A letter to freshmen from the University of Chicago is reigniting the discussion over trigger warnings in classes and safe spaces on campus. In its letter, the prestigious university cautions:
Our commitment to academic freedom means that we do not support so-called “trigger warnings,” we do not cancel invited speakers because their topics might prove controversial, and we do not condone the creation of intellectual “safe spaces” where individuals can retreat from ideas and perspectives at odds with their own.
The university is not the first to questions trigger warnings and safe spaces. But the practices have support.
Some professors employ trigger warnings to alert students there may be material in the class that could be upsetting to victims of abuse or trauma. You can read a defense of trigger warnings here by a professor who explains, “At least some of the students in any given class of mine are likely to have suffered some sort of trauma, whether from sexual assault or another type of abuse or violence. So I think the benefits of trigger warnings can be significant.”
Safe spaces entered the vernacular as a result of recent Black Lives Matter protests where student protesters sought refuges on campus where they could meet and find strength through others sharing their life experiences. In this essay, Morton Schapiro, president of Northwestern University, said giving students in the Black Lives movement a safe space was no different from the longstanding Hillel house for Jewish students or the Catholic Center for Catholic students.
The University of Chicago stance is garnering praise online, but I found a dissenting response from a professor. Here is an excerpt:
As a faculty member, I would be enormously dismayed if my dean sent this letter to my incoming students. Because now they’ll come into my class already having received a clear message about what my institution seems to value – and it isn’t them. The Chicago letter reeks of arrogance, of a sense of entitlement, of an exclusionary mindset; in other words, the very things it seeks to inveigh against. It’s not about academic freedom, it’s about power. Know your place, and acknowledge ours, it tells the students. We’ll be the judge of what you need to know and how you need to know it. And professors and students are thus handcuffed to a high-stakes ideological creed. Do it this way, in the name of all that is holy and true in the academy. There is no room here for empathy, for student agency, or for faculty discretion.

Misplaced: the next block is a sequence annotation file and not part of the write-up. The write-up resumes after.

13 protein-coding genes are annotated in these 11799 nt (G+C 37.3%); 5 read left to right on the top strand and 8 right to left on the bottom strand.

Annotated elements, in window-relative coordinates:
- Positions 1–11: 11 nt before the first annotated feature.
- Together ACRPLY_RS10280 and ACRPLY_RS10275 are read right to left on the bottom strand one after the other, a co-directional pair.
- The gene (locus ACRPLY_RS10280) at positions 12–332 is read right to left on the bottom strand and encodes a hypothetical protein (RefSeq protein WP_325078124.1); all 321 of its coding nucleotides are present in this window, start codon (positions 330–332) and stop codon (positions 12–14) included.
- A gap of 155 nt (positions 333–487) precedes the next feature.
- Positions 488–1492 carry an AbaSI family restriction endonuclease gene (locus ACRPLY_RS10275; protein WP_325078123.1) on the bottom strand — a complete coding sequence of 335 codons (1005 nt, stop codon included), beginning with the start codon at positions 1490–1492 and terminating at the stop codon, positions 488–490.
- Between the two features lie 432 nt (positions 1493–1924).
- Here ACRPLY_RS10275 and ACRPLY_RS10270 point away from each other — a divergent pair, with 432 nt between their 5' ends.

Our first reaction to expressions of student agency, even when they seem misguided or perhaps frivolous, should not be to shut it down. Ableism, misogyny, racism, elitism, and intellectual sloppiness deserve to be called out. That’s not a threat, that’s our students doing what they’re supposed to as engaged citizens of an academic community. This year, we should challenge ourselves to quit fixating on caricatures and hypotheticals and instead acknowledge the actual landscape of teaching and learning in all its messiness and complexity. When we act out of fear, we do harm. When we assume the worst from our students, that’s what we often end up getting-from them and from ourselves. We can do better than this.